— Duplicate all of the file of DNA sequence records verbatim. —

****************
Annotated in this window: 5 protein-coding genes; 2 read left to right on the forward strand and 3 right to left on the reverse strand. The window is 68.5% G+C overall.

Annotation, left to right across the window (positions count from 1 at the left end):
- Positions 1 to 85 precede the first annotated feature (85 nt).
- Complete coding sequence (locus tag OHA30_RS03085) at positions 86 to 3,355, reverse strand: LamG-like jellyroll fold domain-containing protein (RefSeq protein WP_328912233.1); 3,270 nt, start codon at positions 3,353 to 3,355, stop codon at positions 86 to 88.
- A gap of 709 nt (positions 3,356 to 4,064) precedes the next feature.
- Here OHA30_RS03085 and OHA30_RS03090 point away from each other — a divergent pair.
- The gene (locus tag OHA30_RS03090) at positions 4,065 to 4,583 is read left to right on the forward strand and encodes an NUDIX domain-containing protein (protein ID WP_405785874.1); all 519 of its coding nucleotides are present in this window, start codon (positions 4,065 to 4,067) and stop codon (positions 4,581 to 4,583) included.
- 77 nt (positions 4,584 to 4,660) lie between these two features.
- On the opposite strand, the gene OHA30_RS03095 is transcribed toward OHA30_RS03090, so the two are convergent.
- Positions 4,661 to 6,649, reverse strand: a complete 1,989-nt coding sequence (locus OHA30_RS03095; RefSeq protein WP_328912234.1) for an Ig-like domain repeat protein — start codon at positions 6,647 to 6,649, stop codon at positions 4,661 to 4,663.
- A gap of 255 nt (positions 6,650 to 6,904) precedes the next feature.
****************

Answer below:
Annotated in this window: 5 protein-coding genes; 2 read left to right on the forward strand and 3 right to left on the reverse strand. The window is 68.5% G+C overall.

Annotation, left to right across the window (positions count from 1 at the left end):
- Positions 1 to 85 precede the first annotated feature (85 nt).
- Complete coding sequence (locus tag OHA30_RS03085) at positions 86 to 3,355, reverse strand: LamG-like jellyroll fold domain-containing protein (RefSeq protein WP_328912233.1); 3,270 nt, start codon at positions 3,353 to 3,355, stop codon at positions 86 to 88.
- A gap of 709 nt (positions 3,356 to 4,064) precedes the next feature.
- Here OHA30_RS03085 and OHA30_RS03090 point away from each other — a divergent pair.
- The gene (locus tag OHA30_RS03090) at positions 4,065 to 4,583 is read left to right on the forward strand and encodes an NUDIX domain-containing protein (protein ID WP_405785874.1); all 519 of its coding nucleotides are present in this window, start codon (positions 4,065 to 4,067) and stop codon (positions 4,581 to 4,583) included.
- 77 nt (positions 4,584 to 4,660) lie between these two features.
- On the opposite strand, the gene OHA30_RS03095 is transcribed toward OHA30_RS03090, so the two are convergent.
- Positions 4,661 to 6,649, reverse strand: a complete 1,989-nt coding sequence (locus OHA30_RS03095; RefSeq protein WP_328912234.1) for an Ig-like domain repeat protein — start codon at positions 6,647 to 6,649, stop codon at positions 4,661 to 4,663.
- A gap of 255 nt (positions 6,650 to 6,904) precedes the next feature.